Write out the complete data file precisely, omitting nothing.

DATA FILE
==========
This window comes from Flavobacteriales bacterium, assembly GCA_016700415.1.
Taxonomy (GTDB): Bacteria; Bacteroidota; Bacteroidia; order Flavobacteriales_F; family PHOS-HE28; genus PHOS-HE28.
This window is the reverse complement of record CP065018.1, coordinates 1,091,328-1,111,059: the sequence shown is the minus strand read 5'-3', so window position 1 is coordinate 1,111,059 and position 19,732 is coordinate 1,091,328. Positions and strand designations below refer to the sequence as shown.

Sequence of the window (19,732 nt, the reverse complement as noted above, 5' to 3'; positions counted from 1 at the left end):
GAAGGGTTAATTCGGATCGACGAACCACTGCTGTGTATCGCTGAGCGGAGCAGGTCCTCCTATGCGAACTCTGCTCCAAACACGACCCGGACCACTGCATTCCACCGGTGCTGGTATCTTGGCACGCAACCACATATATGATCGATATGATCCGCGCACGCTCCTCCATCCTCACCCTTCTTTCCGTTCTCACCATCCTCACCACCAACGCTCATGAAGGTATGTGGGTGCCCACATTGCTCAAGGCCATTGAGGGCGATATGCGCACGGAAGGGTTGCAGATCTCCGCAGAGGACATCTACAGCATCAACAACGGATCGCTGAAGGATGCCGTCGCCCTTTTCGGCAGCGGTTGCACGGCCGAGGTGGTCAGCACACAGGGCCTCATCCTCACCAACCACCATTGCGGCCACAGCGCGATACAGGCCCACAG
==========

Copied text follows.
This window comes from Flavobacteriales bacterium, assembly GCA_016700415.1.
Taxonomy (GTDB): Bacteria; Bacteroidota; Bacteroidia; order Flavobacteriales_F; family PHOS-HE28; genus PHOS-HE28.
This window is the reverse complement of record CP065018.1, coordinates 1,091,328-1,111,059: the sequence shown is the minus strand read 5'-3', so window position 1 is coordinate 1,111,059 and position 19,732 is coordinate 1,091,328. Positions and strand designations below refer to the sequence as shown.

Sequence of the window (19,732 nt, the reverse complement as noted above, 5' to 3'; positions counted from 1 at the left end):
GAAGGGTTAATTCGGATCGACGAACCACTGCTGTGTATCGCTGAGCGGAGCAGGTCCTCCTATGCGAACTCTGCTCCAAACACGACCCGGACCACTGCATTCCACCGGTGCTGGTATCTTGGCACGCAACCACATATATGATCGATATGATCCGCGCACGCTCCTCCATCCTCACCCTTCTTTCCGTTCTCACCATCCTCACCACCAACGCTCATGAAGGTATGTGGGTGCCCACATTGCTCAAGGCCATTGAGGGCGATATGCGCACGGAAGGGTTGCAGATCTCCGCAGAGGACATCTACAGCATCAACAACGGATCGCTGAAGGATGCCGTCGCCCTTTTCGGCAGCGGTTGCACGGCCGAGGTGGTCAGCACACAGGGCCTCATCCTCACCAACCACCATTGCGGCCACAGCGCGATACAGGCCCACAG